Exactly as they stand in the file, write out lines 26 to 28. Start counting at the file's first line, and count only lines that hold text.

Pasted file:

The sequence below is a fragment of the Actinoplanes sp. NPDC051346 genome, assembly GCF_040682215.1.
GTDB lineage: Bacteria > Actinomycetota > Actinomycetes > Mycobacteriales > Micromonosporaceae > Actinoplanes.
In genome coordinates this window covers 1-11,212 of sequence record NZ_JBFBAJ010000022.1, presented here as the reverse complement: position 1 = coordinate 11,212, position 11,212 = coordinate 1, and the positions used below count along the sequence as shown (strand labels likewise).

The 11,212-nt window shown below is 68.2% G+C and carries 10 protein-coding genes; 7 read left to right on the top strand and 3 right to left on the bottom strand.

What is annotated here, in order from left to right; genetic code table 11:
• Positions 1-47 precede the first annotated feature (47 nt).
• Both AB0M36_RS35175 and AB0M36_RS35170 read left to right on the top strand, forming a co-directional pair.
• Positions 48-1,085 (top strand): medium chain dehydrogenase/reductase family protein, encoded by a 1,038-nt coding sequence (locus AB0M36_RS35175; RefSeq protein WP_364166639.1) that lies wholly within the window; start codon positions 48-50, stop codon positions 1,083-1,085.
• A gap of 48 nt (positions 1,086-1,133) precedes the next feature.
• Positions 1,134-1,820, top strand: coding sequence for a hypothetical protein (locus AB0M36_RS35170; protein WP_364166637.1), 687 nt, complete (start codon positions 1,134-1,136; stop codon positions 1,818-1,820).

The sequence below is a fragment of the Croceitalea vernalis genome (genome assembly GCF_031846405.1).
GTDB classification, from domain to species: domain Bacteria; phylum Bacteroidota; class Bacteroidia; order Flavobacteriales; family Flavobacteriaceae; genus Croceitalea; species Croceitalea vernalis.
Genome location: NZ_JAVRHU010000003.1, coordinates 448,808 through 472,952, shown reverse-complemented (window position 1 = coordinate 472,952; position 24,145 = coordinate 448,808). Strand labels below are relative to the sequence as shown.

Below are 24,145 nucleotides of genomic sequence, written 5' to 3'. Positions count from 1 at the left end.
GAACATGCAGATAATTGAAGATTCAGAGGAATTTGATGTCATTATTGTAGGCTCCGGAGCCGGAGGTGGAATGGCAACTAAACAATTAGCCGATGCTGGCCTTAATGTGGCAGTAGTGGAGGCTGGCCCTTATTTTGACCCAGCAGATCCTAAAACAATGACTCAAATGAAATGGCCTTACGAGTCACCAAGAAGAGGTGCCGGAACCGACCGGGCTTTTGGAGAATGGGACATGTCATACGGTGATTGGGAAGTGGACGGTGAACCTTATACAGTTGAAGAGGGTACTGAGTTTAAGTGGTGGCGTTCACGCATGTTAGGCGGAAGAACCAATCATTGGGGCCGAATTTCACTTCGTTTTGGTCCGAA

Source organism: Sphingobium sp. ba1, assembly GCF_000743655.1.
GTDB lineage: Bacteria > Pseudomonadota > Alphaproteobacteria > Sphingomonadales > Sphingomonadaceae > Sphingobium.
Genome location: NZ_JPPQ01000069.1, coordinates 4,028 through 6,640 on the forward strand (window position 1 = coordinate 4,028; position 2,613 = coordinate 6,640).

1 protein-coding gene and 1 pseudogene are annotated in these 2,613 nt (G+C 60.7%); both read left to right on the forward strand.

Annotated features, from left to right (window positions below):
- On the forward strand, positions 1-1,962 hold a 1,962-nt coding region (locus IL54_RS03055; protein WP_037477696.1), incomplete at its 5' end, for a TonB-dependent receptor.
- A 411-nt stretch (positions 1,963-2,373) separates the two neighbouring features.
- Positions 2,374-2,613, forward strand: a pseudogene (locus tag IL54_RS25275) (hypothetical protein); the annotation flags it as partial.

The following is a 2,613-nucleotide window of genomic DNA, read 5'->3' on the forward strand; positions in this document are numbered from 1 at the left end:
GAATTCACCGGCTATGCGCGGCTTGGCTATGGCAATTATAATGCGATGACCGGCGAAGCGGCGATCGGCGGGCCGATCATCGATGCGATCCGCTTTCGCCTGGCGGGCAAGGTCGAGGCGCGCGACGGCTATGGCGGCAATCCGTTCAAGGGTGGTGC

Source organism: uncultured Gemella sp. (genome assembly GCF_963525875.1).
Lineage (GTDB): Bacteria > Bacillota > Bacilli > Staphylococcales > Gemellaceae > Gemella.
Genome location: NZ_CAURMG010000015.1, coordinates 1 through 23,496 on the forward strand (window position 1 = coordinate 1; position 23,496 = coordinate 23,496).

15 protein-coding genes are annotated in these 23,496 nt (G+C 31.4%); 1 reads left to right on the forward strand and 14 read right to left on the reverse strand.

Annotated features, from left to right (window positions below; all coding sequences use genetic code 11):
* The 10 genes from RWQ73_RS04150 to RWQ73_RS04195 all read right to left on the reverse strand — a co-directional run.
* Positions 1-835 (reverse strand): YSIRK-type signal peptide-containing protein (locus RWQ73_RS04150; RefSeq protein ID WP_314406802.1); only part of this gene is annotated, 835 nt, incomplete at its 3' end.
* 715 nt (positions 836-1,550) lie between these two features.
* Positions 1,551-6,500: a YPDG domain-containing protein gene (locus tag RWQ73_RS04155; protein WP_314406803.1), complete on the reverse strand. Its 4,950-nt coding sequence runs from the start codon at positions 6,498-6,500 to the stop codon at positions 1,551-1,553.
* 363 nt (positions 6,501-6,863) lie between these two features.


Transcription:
Source organism: uncultured Gemella sp. (genome assembly GCF_963525875.1).
Lineage (GTDB): Bacteria > Bacillota > Bacilli > Staphylococcales > Gemellaceae > Gemella.
Genome location: NZ_CAURMG010000015.1, coordinates 1 through 23,496 on the forward strand (window position 1 = coordinate 1; position 23,496 = coordinate 23,496).